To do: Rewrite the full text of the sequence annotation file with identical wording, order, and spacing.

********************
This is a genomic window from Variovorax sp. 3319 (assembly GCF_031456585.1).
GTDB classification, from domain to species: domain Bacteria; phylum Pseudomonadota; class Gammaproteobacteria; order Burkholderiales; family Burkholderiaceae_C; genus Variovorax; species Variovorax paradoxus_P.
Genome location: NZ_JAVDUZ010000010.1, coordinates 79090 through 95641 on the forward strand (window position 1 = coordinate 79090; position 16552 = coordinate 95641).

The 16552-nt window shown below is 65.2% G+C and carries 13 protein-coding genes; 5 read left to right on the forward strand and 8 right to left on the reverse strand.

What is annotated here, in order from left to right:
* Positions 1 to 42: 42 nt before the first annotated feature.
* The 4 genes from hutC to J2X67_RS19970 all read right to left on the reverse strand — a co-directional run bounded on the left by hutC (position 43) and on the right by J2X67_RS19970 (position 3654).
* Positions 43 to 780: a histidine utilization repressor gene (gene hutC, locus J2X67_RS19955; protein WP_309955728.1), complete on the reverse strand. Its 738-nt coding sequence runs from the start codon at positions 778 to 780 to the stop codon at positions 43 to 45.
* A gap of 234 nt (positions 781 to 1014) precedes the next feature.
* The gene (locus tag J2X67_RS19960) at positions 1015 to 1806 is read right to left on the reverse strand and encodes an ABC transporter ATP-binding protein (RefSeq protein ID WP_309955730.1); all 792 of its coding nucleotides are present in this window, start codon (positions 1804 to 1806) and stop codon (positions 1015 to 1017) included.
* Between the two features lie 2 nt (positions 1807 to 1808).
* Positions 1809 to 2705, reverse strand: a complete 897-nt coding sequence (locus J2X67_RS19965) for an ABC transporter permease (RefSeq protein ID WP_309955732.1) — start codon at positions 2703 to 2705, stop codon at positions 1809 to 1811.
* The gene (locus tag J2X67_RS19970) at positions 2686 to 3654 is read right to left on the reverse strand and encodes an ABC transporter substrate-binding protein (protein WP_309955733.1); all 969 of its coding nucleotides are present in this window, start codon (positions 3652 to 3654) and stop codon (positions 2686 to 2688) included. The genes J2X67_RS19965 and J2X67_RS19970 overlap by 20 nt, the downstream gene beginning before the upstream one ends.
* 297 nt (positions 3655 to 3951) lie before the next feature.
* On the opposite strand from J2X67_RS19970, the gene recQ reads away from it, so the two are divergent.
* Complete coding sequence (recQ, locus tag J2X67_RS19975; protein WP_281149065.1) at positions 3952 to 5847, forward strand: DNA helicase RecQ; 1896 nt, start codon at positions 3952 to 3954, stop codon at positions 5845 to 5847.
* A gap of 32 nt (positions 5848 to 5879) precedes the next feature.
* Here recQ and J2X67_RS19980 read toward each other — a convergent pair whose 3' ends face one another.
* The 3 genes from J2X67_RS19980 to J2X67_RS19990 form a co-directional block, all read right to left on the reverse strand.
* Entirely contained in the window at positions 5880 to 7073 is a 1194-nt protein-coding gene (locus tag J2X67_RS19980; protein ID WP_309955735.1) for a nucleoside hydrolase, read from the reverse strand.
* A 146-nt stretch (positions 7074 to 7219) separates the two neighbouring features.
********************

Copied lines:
This is a genomic window from Variovorax sp. 3319 (assembly GCF_031456585.1).
GTDB classification, from domain to species: domain Bacteria; phylum Pseudomonadota; class Gammaproteobacteria; order Burkholderiales; family Burkholderiaceae_C; genus Variovorax; species Variovorax paradoxus_P.
Genome location: NZ_JAVDUZ010000010.1, coordinates 79090 through 95641 on the forward strand (window position 1 = coordinate 79090; position 16552 = coordinate 95641).

The 16552-nt window shown below is 65.2% G+C and carries 13 protein-coding genes; 5 read left to right on the forward strand and 8 right to left on the reverse strand.

What is annotated here, in order from left to right:
* Positions 1 to 42: 42 nt before the first annotated feature.
* The 4 genes from hutC to J2X67_RS19970 all read right to left on the reverse strand — a co-directional run bounded on the left by hutC (position 43) and on the right by J2X67_RS19970 (position 3654).
* Positions 43 to 780: a histidine utilization repressor gene (gene hutC, locus J2X67_RS19955; protein WP_309955728.1), complete on the reverse strand. Its 738-nt coding sequence runs from the start codon at positions 778 to 780 to the stop codon at positions 43 to 45.
* A gap of 234 nt (positions 781 to 1014) precedes the next feature.
* The gene (locus tag J2X67_RS19960) at positions 1015 to 1806 is read right to left on the reverse strand and encodes an ABC transporter ATP-binding protein (RefSeq protein ID WP_309955730.1); all 792 of its coding nucleotides are present in this window, start codon (positions 1804 to 1806) and stop codon (positions 1015 to 1017) included.
* Between the two features lie 2 nt (positions 1807 to 1808).
* Positions 1809 to 2705, reverse strand: a complete 897-nt coding sequence (locus J2X67_RS19965) for an ABC transporter permease (RefSeq protein ID WP_309955732.1) — start codon at positions 2703 to 2705, stop codon at positions 1809 to 1811.
* The gene (locus tag J2X67_RS19970) at positions 2686 to 3654 is read right to left on the reverse strand and encodes an ABC transporter substrate-binding protein (protein WP_309955733.1); all 969 of its coding nucleotides are present in this window, start codon (positions 3652 to 3654) and stop codon (positions 2686 to 2688) included. The genes J2X67_RS19965 and J2X67_RS19970 overlap by 20 nt, the downstream gene beginning before the upstream one ends.
* 297 nt (positions 3655 to 3951) lie before the next feature.
* On the opposite strand from J2X67_RS19970, the gene recQ reads away from it, so the two are divergent.
* Complete coding sequence (recQ, locus tag J2X67_RS19975; protein WP_281149065.1) at positions 3952 to 5847, forward strand: DNA helicase RecQ; 1896 nt, start codon at positions 3952 to 3954, stop codon at positions 5845 to 5847.
* A gap of 32 nt (positions 5848 to 5879) precedes the next feature.
* Here recQ and J2X67_RS19980 read toward each other — a convergent pair whose 3' ends face one another.
* The 3 genes from J2X67_RS19980 to J2X67_RS19990 form a co-directional block, all read right to left on the reverse strand.
* Entirely contained in the window at positions 5880 to 7073 is a 1194-nt protein-coding gene (locus tag J2X67_RS19980; protein ID WP_309955735.1) for a nucleoside hydrolase, read from the reverse strand.
* A 146-nt stretch (positions 7074 to 7219) separates the two neighbouring features.